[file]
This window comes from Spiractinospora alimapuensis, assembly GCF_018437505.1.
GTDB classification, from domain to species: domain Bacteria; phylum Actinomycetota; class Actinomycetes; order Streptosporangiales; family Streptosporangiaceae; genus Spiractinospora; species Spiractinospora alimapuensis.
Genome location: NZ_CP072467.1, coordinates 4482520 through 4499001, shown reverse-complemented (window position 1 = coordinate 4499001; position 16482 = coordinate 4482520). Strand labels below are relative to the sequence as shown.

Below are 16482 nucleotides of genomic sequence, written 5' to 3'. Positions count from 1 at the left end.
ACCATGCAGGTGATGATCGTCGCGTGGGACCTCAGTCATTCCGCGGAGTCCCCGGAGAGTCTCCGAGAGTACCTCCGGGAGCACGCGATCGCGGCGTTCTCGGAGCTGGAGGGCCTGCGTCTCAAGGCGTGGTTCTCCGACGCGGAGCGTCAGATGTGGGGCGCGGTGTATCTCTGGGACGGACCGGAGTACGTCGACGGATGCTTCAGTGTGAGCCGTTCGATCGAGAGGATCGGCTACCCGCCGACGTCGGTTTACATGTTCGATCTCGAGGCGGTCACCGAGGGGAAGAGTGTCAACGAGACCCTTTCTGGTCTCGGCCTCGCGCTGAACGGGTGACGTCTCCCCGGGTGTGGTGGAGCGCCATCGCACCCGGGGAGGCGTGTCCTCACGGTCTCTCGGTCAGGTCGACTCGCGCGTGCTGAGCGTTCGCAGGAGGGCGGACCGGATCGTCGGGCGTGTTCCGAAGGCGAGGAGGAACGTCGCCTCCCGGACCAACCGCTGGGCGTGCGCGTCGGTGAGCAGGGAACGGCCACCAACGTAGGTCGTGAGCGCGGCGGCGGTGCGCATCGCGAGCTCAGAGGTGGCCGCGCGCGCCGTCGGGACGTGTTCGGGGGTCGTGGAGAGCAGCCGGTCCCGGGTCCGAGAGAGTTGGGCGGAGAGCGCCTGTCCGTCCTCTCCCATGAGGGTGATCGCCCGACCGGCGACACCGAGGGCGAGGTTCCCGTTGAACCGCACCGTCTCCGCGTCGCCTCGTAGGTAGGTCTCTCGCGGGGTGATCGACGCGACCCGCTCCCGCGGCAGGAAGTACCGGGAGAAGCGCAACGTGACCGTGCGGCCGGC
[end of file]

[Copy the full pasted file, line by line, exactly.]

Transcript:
This window comes from Spiractinospora alimapuensis, assembly GCF_018437505.1.
GTDB classification, from domain to species: domain Bacteria; phylum Actinomycetota; class Actinomycetes; order Streptosporangiales; family Streptosporangiaceae; genus Spiractinospora; species Spiractinospora alimapuensis.
Genome location: NZ_CP072467.1, coordinates 4482520 through 4499001, shown reverse-complemented (window position 1 = coordinate 4499001; position 16482 = coordinate 4482520). Strand labels below are relative to the sequence as shown.

Below are 16482 nucleotides of genomic sequence, written 5' to 3'. Positions count from 1 at the left end.
ACCATGCAGGTGATGATCGTCGCGTGGGACCTCAGTCATTCCGCGGAGTCCCCGGAGAGTCTCCGAGAGTACCTCCGGGAGCACGCGATCGCGGCGTTCTCGGAGCTGGAGGGCCTGCGTCTCAAGGCGTGGTTCTCCGACGCGGAGCGTCAGATGTGGGGCGCGGTGTATCTCTGGGACGGACCGGAGTACGTCGACGGATGCTTCAGTGTGAGCCGTTCGATCGAGAGGATCGGCTACCCGCCGACGTCGGTTTACATGTTCGATCTCGAGGCGGTCACCGAGGGGAAGAGTGTCAACGAGACCCTTTCTGGTCTCGGCCTCGCGCTGAACGGGTGACGTCTCCCCGGGTGTGGTGGAGCGCCATCGCACCCGGGGAGGCGTGTCCTCACGGTCTCTCGGTCAGGTCGACTCGCGCGTGCTGAGCGTTCGCAGGAGGGCGGACCGGATCGTCGGGCGTGTTCCGAAGGCGAGGAGGAACGTCGCCTCCCGGACCAACCGCTGGGCGTGCGCGTCGGTGAGCAGGGAACGGCCACCAACGTAGGTCGTGAGCGCGGCGGCGGTGCGCATCGCGAGCTCAGAGGTGGCCGCGCGCGCCGTCGGGACGTGTTCGGGGGTCGTGGAGAGCAGCCGGTCCCGGGTCCGAGAGAGTTGGGCGGAGAGCGCCTGTCCGTCCTCTCCCATGAGGGTGATCGCCCGACCGGCGACACCGAGGGCGAGGTTCCCGTTGAACCGCACCGTCTCCGCGTCGCCTCGTAGGTAGGTCTCTCGCGGGGTGATCGACGCGACCCGCTCCCGCGGCAGGAAGTACCGGGAGAAGCGCAACGTGACCGTGCGGCCGGC